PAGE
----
Journalist explores history of racism in America, connection to modern-day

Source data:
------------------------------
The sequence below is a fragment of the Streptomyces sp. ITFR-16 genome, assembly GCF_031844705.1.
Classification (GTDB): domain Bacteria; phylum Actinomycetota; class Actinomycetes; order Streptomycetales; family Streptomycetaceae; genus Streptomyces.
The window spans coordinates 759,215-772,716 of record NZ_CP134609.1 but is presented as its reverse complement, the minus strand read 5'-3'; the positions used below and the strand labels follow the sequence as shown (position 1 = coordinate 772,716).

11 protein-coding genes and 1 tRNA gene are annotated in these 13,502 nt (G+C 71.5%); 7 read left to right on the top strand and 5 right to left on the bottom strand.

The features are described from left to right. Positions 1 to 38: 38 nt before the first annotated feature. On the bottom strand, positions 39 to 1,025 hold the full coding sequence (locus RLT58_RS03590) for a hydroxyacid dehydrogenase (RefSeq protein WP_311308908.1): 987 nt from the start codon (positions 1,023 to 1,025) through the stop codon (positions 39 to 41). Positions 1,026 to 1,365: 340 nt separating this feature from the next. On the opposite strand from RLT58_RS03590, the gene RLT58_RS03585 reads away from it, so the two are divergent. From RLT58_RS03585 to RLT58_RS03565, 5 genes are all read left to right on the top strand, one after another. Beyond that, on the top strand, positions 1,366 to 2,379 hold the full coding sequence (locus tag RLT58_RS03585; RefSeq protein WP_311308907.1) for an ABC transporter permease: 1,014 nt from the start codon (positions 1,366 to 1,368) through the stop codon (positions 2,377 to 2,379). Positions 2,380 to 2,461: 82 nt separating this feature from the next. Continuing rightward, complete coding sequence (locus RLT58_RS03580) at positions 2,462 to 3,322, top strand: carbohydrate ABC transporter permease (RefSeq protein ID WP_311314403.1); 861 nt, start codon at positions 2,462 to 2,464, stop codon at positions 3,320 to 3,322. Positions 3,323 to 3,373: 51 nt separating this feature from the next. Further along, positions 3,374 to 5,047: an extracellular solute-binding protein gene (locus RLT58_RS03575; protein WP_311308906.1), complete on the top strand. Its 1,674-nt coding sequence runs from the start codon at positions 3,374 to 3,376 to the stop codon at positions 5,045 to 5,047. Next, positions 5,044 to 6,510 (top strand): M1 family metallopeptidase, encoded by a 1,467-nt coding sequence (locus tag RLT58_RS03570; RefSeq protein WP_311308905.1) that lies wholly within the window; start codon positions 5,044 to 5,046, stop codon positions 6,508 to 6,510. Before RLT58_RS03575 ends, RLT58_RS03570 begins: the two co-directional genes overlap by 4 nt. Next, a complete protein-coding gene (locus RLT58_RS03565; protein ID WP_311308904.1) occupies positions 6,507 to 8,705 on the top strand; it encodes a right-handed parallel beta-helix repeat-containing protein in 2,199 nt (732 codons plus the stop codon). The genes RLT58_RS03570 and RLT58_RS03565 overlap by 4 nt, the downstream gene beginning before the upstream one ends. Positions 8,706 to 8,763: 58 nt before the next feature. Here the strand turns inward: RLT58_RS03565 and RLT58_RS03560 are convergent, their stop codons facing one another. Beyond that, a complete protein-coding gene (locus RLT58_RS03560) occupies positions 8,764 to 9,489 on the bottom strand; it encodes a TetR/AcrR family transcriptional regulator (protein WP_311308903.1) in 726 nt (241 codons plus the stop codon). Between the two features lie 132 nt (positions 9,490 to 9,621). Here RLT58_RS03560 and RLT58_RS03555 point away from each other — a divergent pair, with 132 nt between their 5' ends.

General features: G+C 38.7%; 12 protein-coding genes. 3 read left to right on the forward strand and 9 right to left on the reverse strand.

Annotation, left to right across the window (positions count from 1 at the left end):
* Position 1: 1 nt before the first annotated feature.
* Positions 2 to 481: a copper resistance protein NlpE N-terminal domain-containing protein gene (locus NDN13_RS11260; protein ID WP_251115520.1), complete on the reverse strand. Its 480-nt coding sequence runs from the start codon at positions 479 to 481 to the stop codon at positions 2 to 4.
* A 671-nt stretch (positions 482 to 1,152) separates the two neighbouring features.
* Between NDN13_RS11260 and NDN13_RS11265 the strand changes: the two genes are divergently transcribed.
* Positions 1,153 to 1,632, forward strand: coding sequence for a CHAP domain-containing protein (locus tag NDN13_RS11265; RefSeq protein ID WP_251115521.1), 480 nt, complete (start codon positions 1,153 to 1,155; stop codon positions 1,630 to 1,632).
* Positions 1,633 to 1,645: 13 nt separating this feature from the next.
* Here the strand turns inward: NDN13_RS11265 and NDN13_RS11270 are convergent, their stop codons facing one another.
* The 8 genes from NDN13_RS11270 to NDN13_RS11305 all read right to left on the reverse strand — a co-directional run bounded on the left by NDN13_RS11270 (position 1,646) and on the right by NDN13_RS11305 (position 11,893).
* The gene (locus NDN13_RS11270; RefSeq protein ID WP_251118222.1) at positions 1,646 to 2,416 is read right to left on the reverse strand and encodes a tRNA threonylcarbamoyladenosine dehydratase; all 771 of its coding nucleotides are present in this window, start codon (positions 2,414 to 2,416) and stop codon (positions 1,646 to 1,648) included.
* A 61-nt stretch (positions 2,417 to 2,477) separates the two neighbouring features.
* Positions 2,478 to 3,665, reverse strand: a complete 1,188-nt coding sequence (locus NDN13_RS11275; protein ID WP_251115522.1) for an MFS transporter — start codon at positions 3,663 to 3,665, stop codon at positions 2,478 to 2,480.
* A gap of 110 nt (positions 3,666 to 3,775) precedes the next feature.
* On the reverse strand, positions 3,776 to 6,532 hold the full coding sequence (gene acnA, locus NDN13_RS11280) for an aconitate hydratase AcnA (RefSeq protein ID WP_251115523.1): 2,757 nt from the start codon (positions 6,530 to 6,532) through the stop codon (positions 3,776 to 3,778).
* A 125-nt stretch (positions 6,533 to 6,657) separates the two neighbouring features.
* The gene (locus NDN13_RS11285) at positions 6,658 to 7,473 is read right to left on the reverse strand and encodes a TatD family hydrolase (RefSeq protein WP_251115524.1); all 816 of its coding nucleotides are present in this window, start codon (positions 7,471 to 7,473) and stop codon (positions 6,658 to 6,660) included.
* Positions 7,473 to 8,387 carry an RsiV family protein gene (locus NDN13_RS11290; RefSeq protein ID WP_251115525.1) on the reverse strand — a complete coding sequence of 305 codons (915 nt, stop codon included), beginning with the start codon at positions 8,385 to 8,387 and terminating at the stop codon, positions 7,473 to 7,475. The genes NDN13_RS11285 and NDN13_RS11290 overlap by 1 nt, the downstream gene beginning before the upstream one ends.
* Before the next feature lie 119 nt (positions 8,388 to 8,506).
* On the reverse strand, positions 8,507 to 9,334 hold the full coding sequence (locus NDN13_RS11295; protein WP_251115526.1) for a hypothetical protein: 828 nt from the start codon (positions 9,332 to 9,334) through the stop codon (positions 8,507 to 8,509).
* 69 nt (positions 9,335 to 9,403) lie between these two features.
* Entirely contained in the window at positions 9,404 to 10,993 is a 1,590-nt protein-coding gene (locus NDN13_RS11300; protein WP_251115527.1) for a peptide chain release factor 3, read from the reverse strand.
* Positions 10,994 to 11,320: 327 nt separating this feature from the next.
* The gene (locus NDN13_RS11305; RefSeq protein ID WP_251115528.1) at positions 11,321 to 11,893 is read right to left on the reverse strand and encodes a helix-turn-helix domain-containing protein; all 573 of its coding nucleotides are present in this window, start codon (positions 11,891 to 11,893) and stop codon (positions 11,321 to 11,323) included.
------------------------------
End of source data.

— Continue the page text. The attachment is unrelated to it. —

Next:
first_imgJournalist Jelani Cobb explored America’s history of racism as well as its present existence Tuesday night. Cobb, a professor in the Columbia University Graduate School of Journalism, has been published in The Washington Post and has written a series of articles centered on race, the police and injustice for The New Yorker.Kathryne Robinson His lecture, titled “The Half-Life of Freedom: Race and Justice in America Today,” was hosted by the Dean’s Fellows of the College of Arts and Letters. Cobb said race replays itself constantly as a theme in history.“It’s not simply an issue,” Cobb said. “We can’t fundamentally understand how the country came into existence or what the country is without looking at this subject. … This idea of ‘We the People,’ this founding creed, that the ultimate authority is ‘we.’ But the more important question is who is this ‘we’? It’s a question we have never reconciled.”Cobb said he previously taught at Moscow University, and it was there that one of his colleagues mentioned a particular optimism he thought defined Americans. He said it’s this sense of optimism that is applied to our understanding of the past. However, he said he stands firm on the belief that progress is not permanent, and there’s always the potential of moving backwards.“Progress doesn’t look like a straight line,” Cobb said. “It looks more like an EKG. We’ve seen these great moments of peaks which have been followed by valleys with the hope that the peaks are higher and the valleys are shallow.”Cobb said the rise of hateful organizations like the Ku Klux Klan and acts such as lynching was fueled by an underlying objective to eliminate a sense of racial progress and was part of the resistance to racial integration and equality.Cobb said discrimination was not limited to African Americans and cited examples through history such as the Chinese Exclusion Act. He talked about inequality for African Americans among areas such as health care, life expectancy and unemployment rates.“We find that race matters in all these kinds of ways and that it continues to replicate the hierarchies that are baked into this country’s history,” Cobb said.Cobb said it is people’s responsibility to move the world in a desired direction. He said 2.9 million people took to the streets to protest after President Donald Trump’s inauguration, which demonstrates that movements come about when “abstract principles become concrete concerns.”“Despair is the ally of the people who you are fighting against,” Cobb said. “The whole point is to break people’s will and to leave people dispirited. But keep in mind the victories people have achieved against really large odds. Optimism is the fundamental building block of anything that comes after.”According to Cobb, that optimism is tragic because he believes racism will never fully disappear, but that it will turn from a fatal illness to a chronic ailment as people find better ways of addressing it.Cobb said there is no notion of a “post-racial society.” According to Cobb, there was an anxiety felt among some white groups who felt other racial groups were becoming more advantaged after the election of President Barack Obama in 2008, but that anxiety was a result of racism.“[If] you are defining your citizenship by your cumulative advantages over this group of people, then yes you will find progress to be threatening,” he said. “There’s no other word for that than racism.”Cobb said it was particularly the testing times of racism and injustice that acted as an impetus of moving forward with social progress.“The place where I find optimism is in each moment where we have encountered these values, where we find ourselves moving backward [that] has had a catalyzing effect on people of conscience who have come together and demand that we create a more decent, equitable and more democratic world,” he said. “We have seen that shockingly small number of people summon the will to perform acts of importance far beyond their numbers.”Tags: Discrimination, Jelani Cobb, Journalism, Obama, Politics, post-racial, Racismlast_img read more